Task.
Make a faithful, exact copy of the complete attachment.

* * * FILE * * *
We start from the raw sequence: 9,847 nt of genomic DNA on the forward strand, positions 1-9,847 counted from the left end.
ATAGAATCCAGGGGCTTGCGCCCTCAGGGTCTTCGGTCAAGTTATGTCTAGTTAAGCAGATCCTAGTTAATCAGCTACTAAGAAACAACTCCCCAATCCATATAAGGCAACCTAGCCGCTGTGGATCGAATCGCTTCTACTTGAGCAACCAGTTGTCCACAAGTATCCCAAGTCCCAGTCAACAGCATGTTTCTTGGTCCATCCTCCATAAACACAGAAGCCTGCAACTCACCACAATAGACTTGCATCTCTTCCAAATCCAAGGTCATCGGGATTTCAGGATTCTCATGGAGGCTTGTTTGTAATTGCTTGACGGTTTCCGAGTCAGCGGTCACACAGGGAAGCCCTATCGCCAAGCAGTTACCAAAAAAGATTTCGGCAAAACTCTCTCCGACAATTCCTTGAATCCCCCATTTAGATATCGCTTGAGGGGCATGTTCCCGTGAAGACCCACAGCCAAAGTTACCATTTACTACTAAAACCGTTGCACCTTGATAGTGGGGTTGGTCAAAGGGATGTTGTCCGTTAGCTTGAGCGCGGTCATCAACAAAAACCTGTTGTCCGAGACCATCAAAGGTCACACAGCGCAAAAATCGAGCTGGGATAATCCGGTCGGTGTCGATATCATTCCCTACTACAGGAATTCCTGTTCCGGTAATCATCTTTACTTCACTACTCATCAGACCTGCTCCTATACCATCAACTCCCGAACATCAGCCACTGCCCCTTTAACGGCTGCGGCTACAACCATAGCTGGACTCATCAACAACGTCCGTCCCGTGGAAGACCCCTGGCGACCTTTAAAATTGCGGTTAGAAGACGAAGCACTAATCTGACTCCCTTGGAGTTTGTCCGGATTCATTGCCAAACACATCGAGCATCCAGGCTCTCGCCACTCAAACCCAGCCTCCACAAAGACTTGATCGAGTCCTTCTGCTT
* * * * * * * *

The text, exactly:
We start from the raw sequence: 9,847 nt of genomic DNA on the forward strand, positions 1-9,847 counted from the left end.
ATAGAATCCAGGGGCTTGCGCCCTCAGGGTCTTCGGTCAAGTTATGTCTAGTTAAGCAGATCCTAGTTAATCAGCTACTAAGAAACAACTCCCCAATCCATATAAGGCAACCTAGCCGCTGTGGATCGAATCGCTTCTACTTGAGCAACCAGTTGTCCACAAGTATCCCAAGTCCCAGTCAACAGCATGTTTCTTGGTCCATCCTCCATAAACACAGAAGCCTGCAACTCACCACAATAGACTTGCATCTCTTCCAAATCCAAGGTCATCGGGATTTCAGGATTCTCATGGAGGCTTGTTTGTAATTGCTTGACGGTTTCCGAGTCAGCGGTCACACAGGGAAGCCCTATCGCCAAGCAGTTACCAAAAAAGATTTCGGCAAAACTCTCTCCGACAATTCCTTGAATCCCCCATTTAGATATCGCTTGAGGGGCATGTTCCCGTGAAGACCCACAGCCAAAGTTACCATTTACTACTAAAACCGTTGCACCTTGATAGTGGGGTTGGTCAAAGGGATGTTGTCCGTTAGCTTGAGCGCGGTCATCAACAAAAACCTGTTGTCCGAGACCATCAAAGGTCACACAGCGCAAAAATCGAGCTGGGATAATCCGGTCGGTGTCGATATCATTCCCTACTACAGGAATTCCTGTTCCGGTAATCATCTTTACTTCACTACTCATCAGACCTGCTCCTATACCATCAACTCCCGAACATCAGCCACTGCCCCTTTAACGGCTGCGGCTACAACCATAGCTGGACTCATCAACAACGTCCGTCCCGTGGAAGACCCCTGGCGACCTTTAAAATTGCGGTTAGAAGACGAAGCACTAATCTGACTCCCTTGGAGTTTGTCCGGATTCATTGCCAAACACATCGAGCATCCAGGCTCTCGCCACTCAAACCCAGCCTCCACAAAGACTTGATCGAGTCCTTCTGCTT